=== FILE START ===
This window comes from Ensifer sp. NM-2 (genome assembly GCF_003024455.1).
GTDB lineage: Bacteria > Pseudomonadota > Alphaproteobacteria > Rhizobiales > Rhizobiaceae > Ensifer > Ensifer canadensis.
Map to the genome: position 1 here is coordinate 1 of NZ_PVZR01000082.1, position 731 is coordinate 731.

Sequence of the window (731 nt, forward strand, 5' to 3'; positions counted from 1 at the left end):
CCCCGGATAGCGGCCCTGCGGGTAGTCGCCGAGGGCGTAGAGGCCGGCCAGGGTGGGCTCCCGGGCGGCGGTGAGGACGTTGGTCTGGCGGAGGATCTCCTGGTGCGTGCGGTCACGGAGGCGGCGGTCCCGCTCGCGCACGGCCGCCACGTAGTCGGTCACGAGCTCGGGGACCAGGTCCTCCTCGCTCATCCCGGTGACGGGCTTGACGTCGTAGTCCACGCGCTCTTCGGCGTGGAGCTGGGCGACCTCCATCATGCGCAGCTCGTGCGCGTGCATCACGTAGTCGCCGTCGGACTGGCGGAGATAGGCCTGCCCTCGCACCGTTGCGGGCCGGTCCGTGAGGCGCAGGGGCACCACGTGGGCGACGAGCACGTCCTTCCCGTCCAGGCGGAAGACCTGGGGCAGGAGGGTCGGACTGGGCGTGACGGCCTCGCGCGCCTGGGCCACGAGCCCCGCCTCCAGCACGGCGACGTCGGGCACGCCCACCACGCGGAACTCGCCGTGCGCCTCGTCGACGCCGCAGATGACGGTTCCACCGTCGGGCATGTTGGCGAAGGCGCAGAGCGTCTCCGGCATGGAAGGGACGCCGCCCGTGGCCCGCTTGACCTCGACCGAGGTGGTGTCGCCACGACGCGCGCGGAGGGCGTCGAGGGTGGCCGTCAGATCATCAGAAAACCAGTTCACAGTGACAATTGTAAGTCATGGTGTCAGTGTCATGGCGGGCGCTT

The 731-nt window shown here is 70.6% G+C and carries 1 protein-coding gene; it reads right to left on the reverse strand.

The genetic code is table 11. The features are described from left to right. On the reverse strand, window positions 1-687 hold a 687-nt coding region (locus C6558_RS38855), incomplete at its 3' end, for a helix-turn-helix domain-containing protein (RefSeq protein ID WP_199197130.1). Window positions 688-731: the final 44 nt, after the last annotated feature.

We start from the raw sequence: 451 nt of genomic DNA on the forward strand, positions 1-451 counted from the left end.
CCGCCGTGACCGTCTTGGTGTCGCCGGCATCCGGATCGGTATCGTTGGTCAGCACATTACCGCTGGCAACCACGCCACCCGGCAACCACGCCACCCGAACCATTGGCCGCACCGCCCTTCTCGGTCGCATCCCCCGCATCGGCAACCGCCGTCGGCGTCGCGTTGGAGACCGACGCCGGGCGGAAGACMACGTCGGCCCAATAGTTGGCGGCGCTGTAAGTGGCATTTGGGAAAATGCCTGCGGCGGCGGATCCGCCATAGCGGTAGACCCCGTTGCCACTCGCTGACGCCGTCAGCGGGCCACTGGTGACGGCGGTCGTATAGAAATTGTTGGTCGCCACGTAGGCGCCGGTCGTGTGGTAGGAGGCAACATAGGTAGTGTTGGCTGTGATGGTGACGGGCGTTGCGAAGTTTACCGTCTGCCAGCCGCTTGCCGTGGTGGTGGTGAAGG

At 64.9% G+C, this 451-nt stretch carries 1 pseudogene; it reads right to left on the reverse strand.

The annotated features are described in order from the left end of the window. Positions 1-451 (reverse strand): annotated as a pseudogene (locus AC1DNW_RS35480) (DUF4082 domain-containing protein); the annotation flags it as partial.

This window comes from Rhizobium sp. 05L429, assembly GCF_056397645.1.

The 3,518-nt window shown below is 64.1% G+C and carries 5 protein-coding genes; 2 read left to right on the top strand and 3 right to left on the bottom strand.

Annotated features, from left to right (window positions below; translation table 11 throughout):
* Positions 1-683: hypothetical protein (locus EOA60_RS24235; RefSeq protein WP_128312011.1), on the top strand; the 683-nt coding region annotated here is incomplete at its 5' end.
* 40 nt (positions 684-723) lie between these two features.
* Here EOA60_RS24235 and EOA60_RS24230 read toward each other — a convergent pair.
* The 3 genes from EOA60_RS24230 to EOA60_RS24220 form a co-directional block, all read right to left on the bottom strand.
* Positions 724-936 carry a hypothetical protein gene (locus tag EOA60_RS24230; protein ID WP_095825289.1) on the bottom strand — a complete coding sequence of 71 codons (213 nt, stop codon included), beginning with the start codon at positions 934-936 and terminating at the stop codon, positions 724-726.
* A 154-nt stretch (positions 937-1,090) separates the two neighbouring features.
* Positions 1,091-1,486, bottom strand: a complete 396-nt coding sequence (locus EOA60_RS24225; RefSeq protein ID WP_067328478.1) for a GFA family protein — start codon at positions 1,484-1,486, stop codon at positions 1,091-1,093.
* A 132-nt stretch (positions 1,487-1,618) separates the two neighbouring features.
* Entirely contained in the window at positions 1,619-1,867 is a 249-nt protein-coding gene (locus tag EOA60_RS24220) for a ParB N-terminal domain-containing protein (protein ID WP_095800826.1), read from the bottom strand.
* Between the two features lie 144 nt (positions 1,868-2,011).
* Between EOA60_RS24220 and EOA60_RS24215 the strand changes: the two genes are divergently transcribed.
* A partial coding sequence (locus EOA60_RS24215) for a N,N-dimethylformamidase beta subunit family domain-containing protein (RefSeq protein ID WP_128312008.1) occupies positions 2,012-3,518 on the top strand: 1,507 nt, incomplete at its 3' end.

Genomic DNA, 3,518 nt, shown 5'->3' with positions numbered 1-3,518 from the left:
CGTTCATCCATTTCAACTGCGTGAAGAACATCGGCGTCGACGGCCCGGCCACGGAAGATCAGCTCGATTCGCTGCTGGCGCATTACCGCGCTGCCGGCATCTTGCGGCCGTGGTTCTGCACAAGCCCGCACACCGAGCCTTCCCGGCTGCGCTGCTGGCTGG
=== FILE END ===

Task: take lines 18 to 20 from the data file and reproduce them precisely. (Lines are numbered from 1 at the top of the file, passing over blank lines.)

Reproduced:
* The 3 genes from EOA60_RS24230 to EOA60_RS24220 form a co-directional block, all read right to left on the bottom strand.
* Positions 724-936 carry a hypothetical protein gene (locus tag EOA60_RS24230; protein ID WP_095825289.1) on the bottom strand — a complete coding sequence of 71 codons (213 nt, stop codon included), beginning with the start codon at positions 934-936 and terminating at the stop codon, positions 724-726.
* A 154-nt stretch (positions 937-1,090) separates the two neighbouring features.